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PENN BIOGRAPHIES

George Augustus Koenig (1844 - 1913)

University Affiliation:
  • Instructor in Chemistry and Mineralogy 1872-1874
  • Acting Professor of Geology and Mining 1874-1879
  • Professor of Mineralogy and Metallurgy 1879-1892
Biographical Summary:
  • Industrial chemist
  • Professor at the Michigan School of Mines

 

Portrait photograph of George Augustus Koenig as a young manGeorge Augustus Koenig was born in Willstatt, Germany on May 12, 1844. After attending the school of Moravian Brothers in Lausanne, Switzerland, he studied at the Polytechnic School, Karlsruhe, Germany, where he received a degree in mechanical engineering in 1863. He continued his studies at the University of Heidleberg from 1863-1865 and then at the University of Berlin, where he  received his degrees of  Master of Arts and Doctor of Philosophy in 1867.  After relocating from Germany to the United States in October, 1868, Koenig worked in industrial chemistry, first manufacturing sodiaum stannate from scrap tin and then as a chemist at the Tacony Chemical Works in Philadelphia.

Koenig began his career at the University of Pennsylvania in 1874 as Assistant Professor of Chemistry and Mineralogy. He was subsequently appointed in 1879 as Acting Professor of Geology and Mining and then in 1886 as Professor of Mineralogy and Metallurgy. Not only did he come to have charge of the teaching of metallurgy, mining, mineralogy and geology, he built up a department of Mining Engineering and Metallurgy. While at the University of Pennsylvania, he served on several committees, including the Seybert Committee and a committee which investigated the Keeley Motor. Koenig was an eminent scholar accredited for discovering and naming of the minerals Hydrotitanite, Randite, Ledyite, Alaskaite, Beegerite, Rementite, Ledytite, Alaskaite, Beegerite, Rementite, Footsite, Paramelaconite, Mezapilite, Mohawkite, Keeweenowite, Stibiedomykite, and Melanochalcite.  He devised many new methods of chemical analysis, laboratory apparatus, and chemical and metallurgical processes.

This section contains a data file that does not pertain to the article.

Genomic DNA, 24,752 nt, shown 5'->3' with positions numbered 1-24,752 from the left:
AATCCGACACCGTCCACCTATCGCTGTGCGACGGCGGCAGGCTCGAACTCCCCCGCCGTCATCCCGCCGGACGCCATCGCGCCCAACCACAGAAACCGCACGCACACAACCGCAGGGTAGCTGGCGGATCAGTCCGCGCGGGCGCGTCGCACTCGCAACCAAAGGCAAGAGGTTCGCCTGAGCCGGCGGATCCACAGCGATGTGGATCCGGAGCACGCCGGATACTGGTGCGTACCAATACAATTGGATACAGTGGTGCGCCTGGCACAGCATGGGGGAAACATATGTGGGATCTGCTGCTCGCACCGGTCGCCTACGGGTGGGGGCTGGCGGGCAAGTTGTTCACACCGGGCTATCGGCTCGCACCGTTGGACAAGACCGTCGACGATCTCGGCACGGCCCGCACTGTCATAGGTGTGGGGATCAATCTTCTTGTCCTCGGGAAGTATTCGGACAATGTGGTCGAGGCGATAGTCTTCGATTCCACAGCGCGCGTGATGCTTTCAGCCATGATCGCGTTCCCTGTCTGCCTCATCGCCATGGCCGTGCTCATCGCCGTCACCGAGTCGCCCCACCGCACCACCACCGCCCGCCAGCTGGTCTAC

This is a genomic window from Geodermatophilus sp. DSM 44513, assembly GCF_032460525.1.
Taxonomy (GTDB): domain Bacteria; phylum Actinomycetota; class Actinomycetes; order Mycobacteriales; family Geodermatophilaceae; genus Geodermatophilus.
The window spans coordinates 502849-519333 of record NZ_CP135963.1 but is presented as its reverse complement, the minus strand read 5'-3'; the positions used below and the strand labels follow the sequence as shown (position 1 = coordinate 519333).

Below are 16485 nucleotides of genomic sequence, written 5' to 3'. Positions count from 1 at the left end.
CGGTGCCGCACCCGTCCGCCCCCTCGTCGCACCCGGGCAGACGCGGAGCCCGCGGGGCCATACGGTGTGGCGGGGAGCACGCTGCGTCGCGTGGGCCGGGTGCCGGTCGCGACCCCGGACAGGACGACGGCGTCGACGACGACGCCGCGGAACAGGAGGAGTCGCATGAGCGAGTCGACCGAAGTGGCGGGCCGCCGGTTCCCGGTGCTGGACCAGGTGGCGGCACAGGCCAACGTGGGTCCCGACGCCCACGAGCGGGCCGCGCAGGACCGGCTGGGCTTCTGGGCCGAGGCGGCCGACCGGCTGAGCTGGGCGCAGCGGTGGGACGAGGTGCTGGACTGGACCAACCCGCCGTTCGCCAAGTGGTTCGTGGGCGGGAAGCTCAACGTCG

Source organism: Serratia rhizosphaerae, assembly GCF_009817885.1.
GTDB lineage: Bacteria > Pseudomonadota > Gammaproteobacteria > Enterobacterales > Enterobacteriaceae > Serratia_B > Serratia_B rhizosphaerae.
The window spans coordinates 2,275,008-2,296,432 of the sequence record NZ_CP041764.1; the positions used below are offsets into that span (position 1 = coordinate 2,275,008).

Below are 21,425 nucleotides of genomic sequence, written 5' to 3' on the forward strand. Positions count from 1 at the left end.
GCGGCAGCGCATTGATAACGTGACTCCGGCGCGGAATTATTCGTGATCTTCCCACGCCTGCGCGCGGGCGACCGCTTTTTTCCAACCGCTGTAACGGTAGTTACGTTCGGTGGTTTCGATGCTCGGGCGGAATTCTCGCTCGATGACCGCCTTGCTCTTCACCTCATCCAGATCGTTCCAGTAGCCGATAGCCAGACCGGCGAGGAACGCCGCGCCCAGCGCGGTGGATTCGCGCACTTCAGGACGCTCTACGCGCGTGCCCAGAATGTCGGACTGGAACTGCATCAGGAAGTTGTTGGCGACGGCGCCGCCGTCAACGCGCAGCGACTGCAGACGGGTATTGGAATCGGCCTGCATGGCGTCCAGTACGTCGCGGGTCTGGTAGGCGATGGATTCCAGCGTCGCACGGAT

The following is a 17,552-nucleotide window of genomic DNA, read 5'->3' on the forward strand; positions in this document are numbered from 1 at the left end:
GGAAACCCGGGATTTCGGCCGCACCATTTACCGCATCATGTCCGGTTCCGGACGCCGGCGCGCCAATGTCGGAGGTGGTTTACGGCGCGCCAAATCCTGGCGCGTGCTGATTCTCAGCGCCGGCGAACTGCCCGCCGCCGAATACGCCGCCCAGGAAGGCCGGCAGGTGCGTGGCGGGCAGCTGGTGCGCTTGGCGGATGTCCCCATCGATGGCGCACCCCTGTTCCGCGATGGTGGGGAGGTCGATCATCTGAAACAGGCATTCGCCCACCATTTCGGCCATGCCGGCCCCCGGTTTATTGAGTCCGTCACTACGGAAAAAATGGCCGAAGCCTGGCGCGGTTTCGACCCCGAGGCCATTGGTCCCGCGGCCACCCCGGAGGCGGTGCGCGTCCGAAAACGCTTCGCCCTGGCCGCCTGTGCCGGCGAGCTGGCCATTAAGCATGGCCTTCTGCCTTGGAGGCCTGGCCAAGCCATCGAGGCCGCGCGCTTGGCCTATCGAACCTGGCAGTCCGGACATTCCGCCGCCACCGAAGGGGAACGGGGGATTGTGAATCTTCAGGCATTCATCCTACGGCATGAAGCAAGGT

Professor Koenig and students in his metallurgical laboratory located in basement of College Hall

Portrait photograph of George Augustus Koenig as a young manKoenig, played a vital role in the scientific community locally and nationally. He was a friend and colleague of Joseph Leidy as well as a frequent contributor to scholarly journals and a member of the Academy of Natural Sciences, American Philosophical Society, Franklin Institute, American Institute of Mining Engineers, Lake Superior Mining Institute and several other scientific societies. In 1892, he was appointed to the position of Professor of Chemistry at the Michigan School of Mines.

George Augustus Koenig died of heart complications on January 14, 1913, at the Philadelphia home of his son, physician and metallurgist Dr. Augustus Koenig. He was also survived by his wife and his daughter Elsa Koenig Nitzsche, an artist and the wife of George E. Nitzsche; another daughter, Hilda Koenig, had died just a week earlier, on January 7, 1913.

 

George August Koenig

 

 

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